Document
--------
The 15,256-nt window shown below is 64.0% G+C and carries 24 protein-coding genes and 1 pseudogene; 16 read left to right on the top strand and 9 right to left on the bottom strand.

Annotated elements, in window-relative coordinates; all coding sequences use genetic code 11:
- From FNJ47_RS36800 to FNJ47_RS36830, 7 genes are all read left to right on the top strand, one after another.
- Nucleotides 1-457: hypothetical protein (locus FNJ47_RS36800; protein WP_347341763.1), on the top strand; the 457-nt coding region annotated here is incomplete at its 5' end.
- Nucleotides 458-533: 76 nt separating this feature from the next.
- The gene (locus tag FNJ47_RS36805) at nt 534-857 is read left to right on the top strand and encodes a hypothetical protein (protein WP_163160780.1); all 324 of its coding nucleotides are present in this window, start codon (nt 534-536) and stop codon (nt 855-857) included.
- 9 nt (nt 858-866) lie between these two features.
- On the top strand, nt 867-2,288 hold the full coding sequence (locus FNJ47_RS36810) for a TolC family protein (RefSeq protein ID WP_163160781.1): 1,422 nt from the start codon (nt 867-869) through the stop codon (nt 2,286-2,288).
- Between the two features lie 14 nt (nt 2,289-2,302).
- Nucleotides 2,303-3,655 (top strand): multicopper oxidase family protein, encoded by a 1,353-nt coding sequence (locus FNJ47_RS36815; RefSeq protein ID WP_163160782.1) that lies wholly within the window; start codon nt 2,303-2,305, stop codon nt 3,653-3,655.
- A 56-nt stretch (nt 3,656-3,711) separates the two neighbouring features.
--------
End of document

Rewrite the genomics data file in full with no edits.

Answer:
The 15,256-nt window shown below is 64.0% G+C and carries 24 protein-coding genes and 1 pseudogene; 16 read left to right on the top strand and 9 right to left on the bottom strand.

Annotated elements, in window-relative coordinates; all coding sequences use genetic code 11:
- From FNJ47_RS36800 to FNJ47_RS36830, 7 genes are all read left to right on the top strand, one after another.
- Nucleotides 1-457: hypothetical protein (locus FNJ47_RS36800; protein WP_347341763.1), on the top strand; the 457-nt coding region annotated here is incomplete at its 5' end.
- Nucleotides 458-533: 76 nt separating this feature from the next.
- The gene (locus tag FNJ47_RS36805) at nt 534-857 is read left to right on the top strand and encodes a hypothetical protein (protein WP_163160780.1); all 324 of its coding nucleotides are present in this window, start codon (nt 534-536) and stop codon (nt 855-857) included.
- 9 nt (nt 858-866) lie between these two features.
- On the top strand, nt 867-2,288 hold the full coding sequence (locus FNJ47_RS36810) for a TolC family protein (RefSeq protein ID WP_163160781.1): 1,422 nt from the start codon (nt 867-869) through the stop codon (nt 2,286-2,288).
- Between the two features lie 14 nt (nt 2,289-2,302).
- Nucleotides 2,303-3,655 (top strand): multicopper oxidase family protein, encoded by a 1,353-nt coding sequence (locus FNJ47_RS36815; RefSeq protein ID WP_163160782.1) that lies wholly within the window; start codon nt 2,303-2,305, stop codon nt 3,653-3,655.
- A 56-nt stretch (nt 3,656-3,711) separates the two neighbouring features.